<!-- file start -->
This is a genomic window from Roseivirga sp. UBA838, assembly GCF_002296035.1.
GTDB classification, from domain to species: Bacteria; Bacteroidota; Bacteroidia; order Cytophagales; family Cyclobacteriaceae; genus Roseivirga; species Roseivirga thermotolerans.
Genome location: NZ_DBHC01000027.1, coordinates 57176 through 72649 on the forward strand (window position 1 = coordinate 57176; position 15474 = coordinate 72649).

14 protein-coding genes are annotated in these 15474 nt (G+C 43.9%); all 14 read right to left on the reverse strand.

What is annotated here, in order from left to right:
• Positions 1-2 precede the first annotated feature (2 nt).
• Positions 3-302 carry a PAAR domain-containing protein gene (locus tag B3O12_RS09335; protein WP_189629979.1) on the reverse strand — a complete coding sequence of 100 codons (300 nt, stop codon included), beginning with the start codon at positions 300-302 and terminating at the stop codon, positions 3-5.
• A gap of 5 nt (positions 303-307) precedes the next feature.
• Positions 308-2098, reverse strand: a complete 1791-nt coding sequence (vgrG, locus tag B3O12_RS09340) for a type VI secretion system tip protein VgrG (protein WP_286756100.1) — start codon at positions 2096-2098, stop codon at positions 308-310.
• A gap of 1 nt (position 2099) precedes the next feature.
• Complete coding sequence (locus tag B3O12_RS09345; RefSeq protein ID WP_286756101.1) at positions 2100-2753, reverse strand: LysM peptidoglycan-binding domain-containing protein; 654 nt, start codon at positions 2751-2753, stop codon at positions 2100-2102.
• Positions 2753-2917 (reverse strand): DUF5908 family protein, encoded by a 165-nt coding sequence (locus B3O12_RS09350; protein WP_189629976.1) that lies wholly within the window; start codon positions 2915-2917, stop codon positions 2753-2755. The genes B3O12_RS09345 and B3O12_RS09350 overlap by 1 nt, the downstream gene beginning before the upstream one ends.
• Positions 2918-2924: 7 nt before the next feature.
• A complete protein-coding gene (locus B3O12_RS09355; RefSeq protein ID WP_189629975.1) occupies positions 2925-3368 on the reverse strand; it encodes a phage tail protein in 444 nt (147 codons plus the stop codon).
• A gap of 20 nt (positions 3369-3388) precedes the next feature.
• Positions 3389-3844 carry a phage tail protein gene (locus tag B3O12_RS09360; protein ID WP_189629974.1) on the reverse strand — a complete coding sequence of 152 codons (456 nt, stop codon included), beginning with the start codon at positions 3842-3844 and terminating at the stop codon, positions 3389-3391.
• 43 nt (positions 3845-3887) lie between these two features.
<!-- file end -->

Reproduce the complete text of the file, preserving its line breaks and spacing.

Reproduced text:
This is a genomic window from Roseivirga sp. UBA838, assembly GCF_002296035.1.
GTDB classification, from domain to species: Bacteria; Bacteroidota; Bacteroidia; order Cytophagales; family Cyclobacteriaceae; genus Roseivirga; species Roseivirga thermotolerans.
Genome location: NZ_DBHC01000027.1, coordinates 57176 through 72649 on the forward strand (window position 1 = coordinate 57176; position 15474 = coordinate 72649).

14 protein-coding genes are annotated in these 15474 nt (G+C 43.9%); all 14 read right to left on the reverse strand.

What is annotated here, in order from left to right:
• Positions 1-2 precede the first annotated feature (2 nt).
• Positions 3-302 carry a PAAR domain-containing protein gene (locus tag B3O12_RS09335; protein WP_189629979.1) on the reverse strand — a complete coding sequence of 100 codons (300 nt, stop codon included), beginning with the start codon at positions 300-302 and terminating at the stop codon, positions 3-5.
• A gap of 5 nt (positions 303-307) precedes the next feature.
• Positions 308-2098, reverse strand: a complete 1791-nt coding sequence (vgrG, locus tag B3O12_RS09340) for a type VI secretion system tip protein VgrG (protein WP_286756100.1) — start codon at positions 2096-2098, stop codon at positions 308-310.
• A gap of 1 nt (position 2099) precedes the next feature.
• Complete coding sequence (locus tag B3O12_RS09345; RefSeq protein ID WP_286756101.1) at positions 2100-2753, reverse strand: LysM peptidoglycan-binding domain-containing protein; 654 nt, start codon at positions 2751-2753, stop codon at positions 2100-2102.
• Positions 2753-2917 (reverse strand): DUF5908 family protein, encoded by a 165-nt coding sequence (locus B3O12_RS09350; protein WP_189629976.1) that lies wholly within the window; start codon positions 2915-2917, stop codon positions 2753-2755. The genes B3O12_RS09345 and B3O12_RS09350 overlap by 1 nt, the downstream gene beginning before the upstream one ends.
• Positions 2918-2924: 7 nt before the next feature.
• A complete protein-coding gene (locus B3O12_RS09355; RefSeq protein ID WP_189629975.1) occupies positions 2925-3368 on the reverse strand; it encodes a phage tail protein in 444 nt (147 codons plus the stop codon).
• A gap of 20 nt (positions 3369-3388) precedes the next feature.
• Positions 3389-3844 carry a phage tail protein gene (locus tag B3O12_RS09360; protein ID WP_189629974.1) on the reverse strand — a complete coding sequence of 152 codons (456 nt, stop codon included), beginning with the start codon at positions 3842-3844 and terminating at the stop codon, positions 3389-3391.
• 43 nt (positions 3845-3887) lie between these two features.